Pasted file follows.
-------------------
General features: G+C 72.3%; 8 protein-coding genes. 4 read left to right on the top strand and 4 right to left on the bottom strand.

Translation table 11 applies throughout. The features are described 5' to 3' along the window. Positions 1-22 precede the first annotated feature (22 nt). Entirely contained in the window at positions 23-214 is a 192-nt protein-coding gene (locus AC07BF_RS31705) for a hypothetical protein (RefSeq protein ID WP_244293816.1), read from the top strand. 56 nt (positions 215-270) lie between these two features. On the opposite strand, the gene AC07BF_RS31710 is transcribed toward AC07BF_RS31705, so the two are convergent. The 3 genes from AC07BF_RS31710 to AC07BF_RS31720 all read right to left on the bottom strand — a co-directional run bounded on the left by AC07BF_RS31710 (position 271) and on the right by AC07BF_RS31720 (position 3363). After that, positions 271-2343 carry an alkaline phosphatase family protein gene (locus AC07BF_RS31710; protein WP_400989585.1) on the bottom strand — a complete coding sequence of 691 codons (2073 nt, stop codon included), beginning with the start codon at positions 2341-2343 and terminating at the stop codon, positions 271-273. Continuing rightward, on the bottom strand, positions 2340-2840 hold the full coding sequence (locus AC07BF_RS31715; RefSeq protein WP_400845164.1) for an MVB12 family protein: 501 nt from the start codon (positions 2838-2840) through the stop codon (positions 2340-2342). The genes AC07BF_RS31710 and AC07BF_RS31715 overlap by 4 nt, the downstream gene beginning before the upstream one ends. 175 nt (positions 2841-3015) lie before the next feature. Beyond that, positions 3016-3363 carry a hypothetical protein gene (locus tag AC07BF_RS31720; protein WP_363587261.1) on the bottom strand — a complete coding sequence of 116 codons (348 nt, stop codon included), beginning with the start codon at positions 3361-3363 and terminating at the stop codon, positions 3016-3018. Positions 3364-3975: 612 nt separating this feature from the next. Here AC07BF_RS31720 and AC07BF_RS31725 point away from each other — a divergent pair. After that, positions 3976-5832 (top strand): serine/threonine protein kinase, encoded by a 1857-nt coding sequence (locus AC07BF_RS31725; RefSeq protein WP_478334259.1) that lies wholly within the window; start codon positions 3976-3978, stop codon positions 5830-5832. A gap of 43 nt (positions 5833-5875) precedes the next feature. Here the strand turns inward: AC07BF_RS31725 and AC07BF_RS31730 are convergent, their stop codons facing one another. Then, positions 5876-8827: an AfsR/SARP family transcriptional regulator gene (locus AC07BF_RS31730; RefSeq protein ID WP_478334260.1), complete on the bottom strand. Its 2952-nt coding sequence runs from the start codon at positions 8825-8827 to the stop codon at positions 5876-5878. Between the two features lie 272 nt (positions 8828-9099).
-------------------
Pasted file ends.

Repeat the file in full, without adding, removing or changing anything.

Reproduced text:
General features: G+C 72.3%; 8 protein-coding genes. 4 read left to right on the top strand and 4 right to left on the bottom strand.

Translation table 11 applies throughout. The features are described 5' to 3' along the window. Positions 1-22 precede the first annotated feature (22 nt). Entirely contained in the window at positions 23-214 is a 192-nt protein-coding gene (locus AC07BF_RS31705) for a hypothetical protein (RefSeq protein ID WP_244293816.1), read from the top strand. 56 nt (positions 215-270) lie between these two features. On the opposite strand, the gene AC07BF_RS31710 is transcribed toward AC07BF_RS31705, so the two are convergent. The 3 genes from AC07BF_RS31710 to AC07BF_RS31720 all read right to left on the bottom strand — a co-directional run bounded on the left by AC07BF_RS31710 (position 271) and on the right by AC07BF_RS31720 (position 3363). After that, positions 271-2343 carry an alkaline phosphatase family protein gene (locus AC07BF_RS31710; protein WP_400989585.1) on the bottom strand — a complete coding sequence of 691 codons (2073 nt, stop codon included), beginning with the start codon at positions 2341-2343 and terminating at the stop codon, positions 271-273. Continuing rightward, on the bottom strand, positions 2340-2840 hold the full coding sequence (locus AC07BF_RS31715; RefSeq protein WP_400845164.1) for an MVB12 family protein: 501 nt from the start codon (positions 2838-2840) through the stop codon (positions 2340-2342). The genes AC07BF_RS31710 and AC07BF_RS31715 overlap by 4 nt, the downstream gene beginning before the upstream one ends. 175 nt (positions 2841-3015) lie before the next feature. Beyond that, positions 3016-3363 carry a hypothetical protein gene (locus tag AC07BF_RS31720; protein WP_363587261.1) on the bottom strand — a complete coding sequence of 116 codons (348 nt, stop codon included), beginning with the start codon at positions 3361-3363 and terminating at the stop codon, positions 3016-3018. Positions 3364-3975: 612 nt separating this feature from the next. Here AC07BF_RS31720 and AC07BF_RS31725 point away from each other — a divergent pair. After that, positions 3976-5832 (top strand): serine/threonine protein kinase, encoded by a 1857-nt coding sequence (locus AC07BF_RS31725; RefSeq protein WP_478334259.1) that lies wholly within the window; start codon positions 3976-3978, stop codon positions 5830-5832. A gap of 43 nt (positions 5833-5875) precedes the next feature. Here the strand turns inward: AC07BF_RS31725 and AC07BF_RS31730 are convergent, their stop codons facing one another. Then, positions 5876-8827: an AfsR/SARP family transcriptional regulator gene (locus AC07BF_RS31730; RefSeq protein ID WP_478334260.1), complete on the bottom strand. Its 2952-nt coding sequence runs from the start codon at positions 8825-8827 to the stop codon at positions 5876-5878. Between the two features lie 272 nt (positions 8828-9099).